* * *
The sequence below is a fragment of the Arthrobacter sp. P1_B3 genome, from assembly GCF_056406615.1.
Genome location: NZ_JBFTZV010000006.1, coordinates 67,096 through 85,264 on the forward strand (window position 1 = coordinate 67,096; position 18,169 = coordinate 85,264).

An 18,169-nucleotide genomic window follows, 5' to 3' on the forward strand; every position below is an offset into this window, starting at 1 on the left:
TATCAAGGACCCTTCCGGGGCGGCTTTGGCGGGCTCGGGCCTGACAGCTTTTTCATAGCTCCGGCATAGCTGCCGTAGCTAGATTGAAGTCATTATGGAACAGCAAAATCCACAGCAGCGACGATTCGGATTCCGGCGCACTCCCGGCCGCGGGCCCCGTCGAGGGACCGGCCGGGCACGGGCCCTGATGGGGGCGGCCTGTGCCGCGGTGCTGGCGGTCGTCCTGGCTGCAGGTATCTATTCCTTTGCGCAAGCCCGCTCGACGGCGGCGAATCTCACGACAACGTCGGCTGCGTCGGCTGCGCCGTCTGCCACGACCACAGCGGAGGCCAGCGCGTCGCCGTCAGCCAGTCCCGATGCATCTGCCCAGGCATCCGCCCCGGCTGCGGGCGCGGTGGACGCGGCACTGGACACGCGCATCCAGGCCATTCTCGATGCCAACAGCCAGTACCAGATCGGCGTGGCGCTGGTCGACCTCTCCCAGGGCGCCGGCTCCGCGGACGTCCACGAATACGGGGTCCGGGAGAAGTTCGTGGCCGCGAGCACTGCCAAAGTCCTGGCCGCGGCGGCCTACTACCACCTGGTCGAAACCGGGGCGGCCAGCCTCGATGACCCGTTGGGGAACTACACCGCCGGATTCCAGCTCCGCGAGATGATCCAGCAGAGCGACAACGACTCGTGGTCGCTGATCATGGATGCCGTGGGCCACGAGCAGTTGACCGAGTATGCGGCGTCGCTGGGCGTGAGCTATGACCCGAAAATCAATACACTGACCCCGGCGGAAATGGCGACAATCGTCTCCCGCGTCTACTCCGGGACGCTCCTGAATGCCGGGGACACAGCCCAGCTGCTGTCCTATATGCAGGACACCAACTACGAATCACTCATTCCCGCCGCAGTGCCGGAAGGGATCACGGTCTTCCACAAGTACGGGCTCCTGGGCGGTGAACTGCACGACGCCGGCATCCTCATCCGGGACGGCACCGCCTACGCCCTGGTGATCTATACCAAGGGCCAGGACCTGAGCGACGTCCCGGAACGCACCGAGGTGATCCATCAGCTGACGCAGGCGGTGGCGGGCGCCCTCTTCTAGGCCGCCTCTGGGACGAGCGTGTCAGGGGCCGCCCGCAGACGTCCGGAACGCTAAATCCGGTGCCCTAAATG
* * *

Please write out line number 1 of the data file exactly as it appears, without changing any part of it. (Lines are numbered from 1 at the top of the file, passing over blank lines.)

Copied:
The sequence below is a fragment of the Arthrobacter sp. P1_B3 genome, from assembly GCF_056406615.1.